The light, fluffy bun was a great addition to most—it's the type with a sandy corn dusting on top, so not everybody took to it. But the downside for some was the patty itself— "innocuous," "nothing special," with one hater even noting a "mealy middle." A couple tasters did rank Bosscat as their favorite in the competition with a 5-point rating, noting that it's a perfectly cooked burger with natural flavor. The toppings just seem to be the main issue here. With that being said, the pickles on this burger do, in fact, rule. It's definitely worth a try if you're willing to overlook the hefty price and yuppie-stigma. 24 out of 35 points.
2. Hopdoddy, 5510 Morningside
There's no denying that part of this burger's glorious appeal is the perfectly toasted, buttery bun.
"The best bun," as one taster said.
But, oh yeah, the meat is very good too. It's a "solid, substantial" burger that's "cooked perfectly" with a medium center, "well-seasoned and juicy," though the accompanying sauce was "too much" for at least one taster, lending a sweetness, that much like Bosscat and its grilled onion, did not to speak to everyone.
Most tasters gave this burger a 4 on the scale of 1 to 5, and it's definitely worth a trip to a Hopdoddy (whether in Rice Village, River Oaks, or ) to try this bad boy. It'll set you back $7.75. 25 out of 35 points.
1. FM Kitchen, 1112 Shepherd
When former Triniti chef Ryan Hildreband told the Press that Shake Shack was the main influence for the burger at his new casual Heights eatery and patio-hang mecca FM Kitchen, he wasn't kidding. It's just that, well, he's pretty much managed to one-up them. The FM Kitchen burger is hands down the best new burger in Houston.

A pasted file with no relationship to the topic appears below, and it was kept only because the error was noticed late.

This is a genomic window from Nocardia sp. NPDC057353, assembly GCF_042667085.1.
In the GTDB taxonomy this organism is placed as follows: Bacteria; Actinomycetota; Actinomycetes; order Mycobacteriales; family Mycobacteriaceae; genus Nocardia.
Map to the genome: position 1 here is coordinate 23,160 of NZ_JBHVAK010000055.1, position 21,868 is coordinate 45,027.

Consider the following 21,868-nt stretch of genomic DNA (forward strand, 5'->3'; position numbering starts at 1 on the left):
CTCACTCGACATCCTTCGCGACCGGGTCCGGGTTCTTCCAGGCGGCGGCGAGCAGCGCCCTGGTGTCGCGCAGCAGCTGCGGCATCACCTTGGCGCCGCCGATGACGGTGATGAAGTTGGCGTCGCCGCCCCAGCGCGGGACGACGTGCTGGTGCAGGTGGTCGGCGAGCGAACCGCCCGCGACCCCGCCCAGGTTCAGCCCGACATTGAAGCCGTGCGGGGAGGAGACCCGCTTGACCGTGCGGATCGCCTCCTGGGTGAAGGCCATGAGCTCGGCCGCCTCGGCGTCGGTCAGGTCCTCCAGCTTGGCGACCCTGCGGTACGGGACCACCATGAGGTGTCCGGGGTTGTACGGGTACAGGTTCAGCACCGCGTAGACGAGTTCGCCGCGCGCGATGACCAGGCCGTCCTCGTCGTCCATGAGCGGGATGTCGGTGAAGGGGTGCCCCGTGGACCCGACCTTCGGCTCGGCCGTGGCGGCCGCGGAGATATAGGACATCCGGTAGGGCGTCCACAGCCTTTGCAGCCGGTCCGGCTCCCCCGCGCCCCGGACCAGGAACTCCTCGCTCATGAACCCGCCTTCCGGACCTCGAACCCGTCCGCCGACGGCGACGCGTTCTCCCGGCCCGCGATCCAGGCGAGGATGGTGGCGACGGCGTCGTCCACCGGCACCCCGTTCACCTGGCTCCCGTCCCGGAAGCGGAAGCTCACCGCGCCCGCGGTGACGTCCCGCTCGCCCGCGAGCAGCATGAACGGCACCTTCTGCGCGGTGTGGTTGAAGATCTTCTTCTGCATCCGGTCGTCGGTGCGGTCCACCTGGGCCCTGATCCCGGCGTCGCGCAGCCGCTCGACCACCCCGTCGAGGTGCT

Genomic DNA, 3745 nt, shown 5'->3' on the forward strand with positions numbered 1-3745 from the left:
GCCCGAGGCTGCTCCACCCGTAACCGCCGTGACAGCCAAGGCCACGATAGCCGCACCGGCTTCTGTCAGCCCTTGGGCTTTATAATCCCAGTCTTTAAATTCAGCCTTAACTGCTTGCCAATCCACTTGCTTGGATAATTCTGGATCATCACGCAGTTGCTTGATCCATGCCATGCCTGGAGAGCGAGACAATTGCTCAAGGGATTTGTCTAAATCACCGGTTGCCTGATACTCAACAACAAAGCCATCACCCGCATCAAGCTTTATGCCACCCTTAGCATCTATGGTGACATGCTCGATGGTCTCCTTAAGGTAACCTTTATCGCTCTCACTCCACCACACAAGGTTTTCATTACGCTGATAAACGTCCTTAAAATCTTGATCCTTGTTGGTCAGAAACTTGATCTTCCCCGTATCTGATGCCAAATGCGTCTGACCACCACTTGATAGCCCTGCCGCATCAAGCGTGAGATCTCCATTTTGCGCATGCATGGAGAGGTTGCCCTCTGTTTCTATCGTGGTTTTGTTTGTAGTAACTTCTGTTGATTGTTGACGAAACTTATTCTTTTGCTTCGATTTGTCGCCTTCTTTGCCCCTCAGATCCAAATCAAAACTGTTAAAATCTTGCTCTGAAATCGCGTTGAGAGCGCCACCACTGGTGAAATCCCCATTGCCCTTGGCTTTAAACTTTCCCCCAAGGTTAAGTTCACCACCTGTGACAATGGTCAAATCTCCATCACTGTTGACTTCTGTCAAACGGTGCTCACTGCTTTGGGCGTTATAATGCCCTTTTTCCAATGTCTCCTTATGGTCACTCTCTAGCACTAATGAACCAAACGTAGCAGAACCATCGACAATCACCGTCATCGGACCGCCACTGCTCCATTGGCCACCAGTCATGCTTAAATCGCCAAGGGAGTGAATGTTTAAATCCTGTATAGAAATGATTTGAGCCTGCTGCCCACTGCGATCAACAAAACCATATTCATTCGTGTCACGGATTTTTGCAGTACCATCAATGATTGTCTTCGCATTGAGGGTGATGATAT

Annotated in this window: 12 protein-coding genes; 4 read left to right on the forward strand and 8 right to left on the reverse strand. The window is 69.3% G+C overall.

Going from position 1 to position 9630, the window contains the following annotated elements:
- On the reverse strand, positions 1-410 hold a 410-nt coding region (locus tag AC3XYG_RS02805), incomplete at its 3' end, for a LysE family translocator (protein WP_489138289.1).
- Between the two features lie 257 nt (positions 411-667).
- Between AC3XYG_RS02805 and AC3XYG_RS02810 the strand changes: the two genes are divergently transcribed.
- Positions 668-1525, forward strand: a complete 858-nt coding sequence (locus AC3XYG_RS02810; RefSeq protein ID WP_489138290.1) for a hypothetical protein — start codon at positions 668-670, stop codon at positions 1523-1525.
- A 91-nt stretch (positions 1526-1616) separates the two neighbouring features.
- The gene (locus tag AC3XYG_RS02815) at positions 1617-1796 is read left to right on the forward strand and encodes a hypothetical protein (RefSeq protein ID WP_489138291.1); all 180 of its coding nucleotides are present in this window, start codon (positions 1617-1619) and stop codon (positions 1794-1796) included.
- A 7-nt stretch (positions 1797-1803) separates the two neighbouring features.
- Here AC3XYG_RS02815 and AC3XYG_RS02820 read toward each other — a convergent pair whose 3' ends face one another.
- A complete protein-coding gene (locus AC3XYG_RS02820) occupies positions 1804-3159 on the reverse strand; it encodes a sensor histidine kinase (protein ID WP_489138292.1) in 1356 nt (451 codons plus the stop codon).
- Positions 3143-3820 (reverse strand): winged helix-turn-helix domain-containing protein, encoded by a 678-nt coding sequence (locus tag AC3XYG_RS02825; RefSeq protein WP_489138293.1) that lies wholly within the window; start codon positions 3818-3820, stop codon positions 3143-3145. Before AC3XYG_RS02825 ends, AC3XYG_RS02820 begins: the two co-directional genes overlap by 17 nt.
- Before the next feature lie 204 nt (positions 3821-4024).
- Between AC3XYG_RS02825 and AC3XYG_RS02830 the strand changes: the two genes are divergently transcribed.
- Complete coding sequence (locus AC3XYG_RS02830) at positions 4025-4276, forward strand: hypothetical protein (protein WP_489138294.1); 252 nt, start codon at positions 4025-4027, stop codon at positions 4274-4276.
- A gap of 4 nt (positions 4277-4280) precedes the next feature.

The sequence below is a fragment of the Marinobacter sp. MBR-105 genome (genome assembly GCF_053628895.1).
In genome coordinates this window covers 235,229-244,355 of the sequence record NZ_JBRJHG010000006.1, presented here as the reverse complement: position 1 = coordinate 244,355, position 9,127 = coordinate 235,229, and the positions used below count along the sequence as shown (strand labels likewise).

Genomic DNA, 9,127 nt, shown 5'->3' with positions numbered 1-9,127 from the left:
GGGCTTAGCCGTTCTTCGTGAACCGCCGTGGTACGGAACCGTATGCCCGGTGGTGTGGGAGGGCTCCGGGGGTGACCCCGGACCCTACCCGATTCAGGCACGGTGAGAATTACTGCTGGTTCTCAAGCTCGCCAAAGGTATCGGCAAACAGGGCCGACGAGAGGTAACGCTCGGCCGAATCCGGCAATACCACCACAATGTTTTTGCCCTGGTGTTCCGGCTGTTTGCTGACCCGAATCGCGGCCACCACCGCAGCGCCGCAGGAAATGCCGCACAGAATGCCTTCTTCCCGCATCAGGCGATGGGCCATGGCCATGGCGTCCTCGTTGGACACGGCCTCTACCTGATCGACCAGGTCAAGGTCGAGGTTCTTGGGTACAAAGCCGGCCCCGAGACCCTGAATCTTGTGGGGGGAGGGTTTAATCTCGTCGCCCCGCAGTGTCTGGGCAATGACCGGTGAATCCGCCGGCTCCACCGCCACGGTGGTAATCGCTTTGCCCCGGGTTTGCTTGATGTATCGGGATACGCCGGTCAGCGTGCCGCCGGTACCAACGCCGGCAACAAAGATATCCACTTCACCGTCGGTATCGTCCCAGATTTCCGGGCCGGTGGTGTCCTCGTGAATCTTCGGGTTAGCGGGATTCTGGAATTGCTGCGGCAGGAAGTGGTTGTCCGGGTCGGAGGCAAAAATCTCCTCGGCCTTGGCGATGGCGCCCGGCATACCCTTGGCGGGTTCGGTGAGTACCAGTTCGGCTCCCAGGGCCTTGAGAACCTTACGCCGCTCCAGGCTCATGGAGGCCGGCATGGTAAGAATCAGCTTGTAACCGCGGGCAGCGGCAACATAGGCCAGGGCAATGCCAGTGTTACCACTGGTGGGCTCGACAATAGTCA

In fact, one taster even called the actual ShackBurger "a disappointing version" of the FM Burger, which proves that Hildrebrand has in fact set out what he originally planned to, creating a Shake Shack style burger that's actually better than Shake Shack. Plus, with a going price of just $5.69 this is also a pretty incredible value among the H-Town competition.
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This is a flavorful and well-balanced fast food style burger— salty, fatty and rich — with a spot-on soft bun. One taster said, "This would be a solid summer day burger." We have to agree. You should probably just stop what you're doing and go get one. 28 out of 35 points.
So that's it, the new burgers ranked by our panel, which consisted of a few super tasters by the way, one sommelier, one chef, one Italian, and several Texans who live and die for burgers from Lankford Grocery, Bellaire Broiler and Hubcap Grill. A few of the main takeaways that we gathered: Problems with underseasoning meat and also overpacking the meat into the burger patty seem to be the main culprits when it comes to inconsistencies among Houston's newest burger joints. A lot of this falls on the line and how well they're trained. Who is manning the grill that day? Who formed the patties? Was Kyle stoned again and forgot to add the pepper because he thought he'd already added it?
Overall, though, the taste test proved that Houston's newest additions to the burger game are actually pretty dang good. With three of the city's top contenders beating Shake Shack, we'd call that a major success for local burger spots. It's also proof that you can find an array of great burgers in different styles, from Bosscat's pub burger to Hopdoddy's homestyle burger to FM Kitchen's fast food-style stunner.
Next up, it's time to see how chef Hildreband's new burger fairs against the Houston classics. We'll make that happen soon in another taste test. Until then, maybe we'll go eat some salad or something.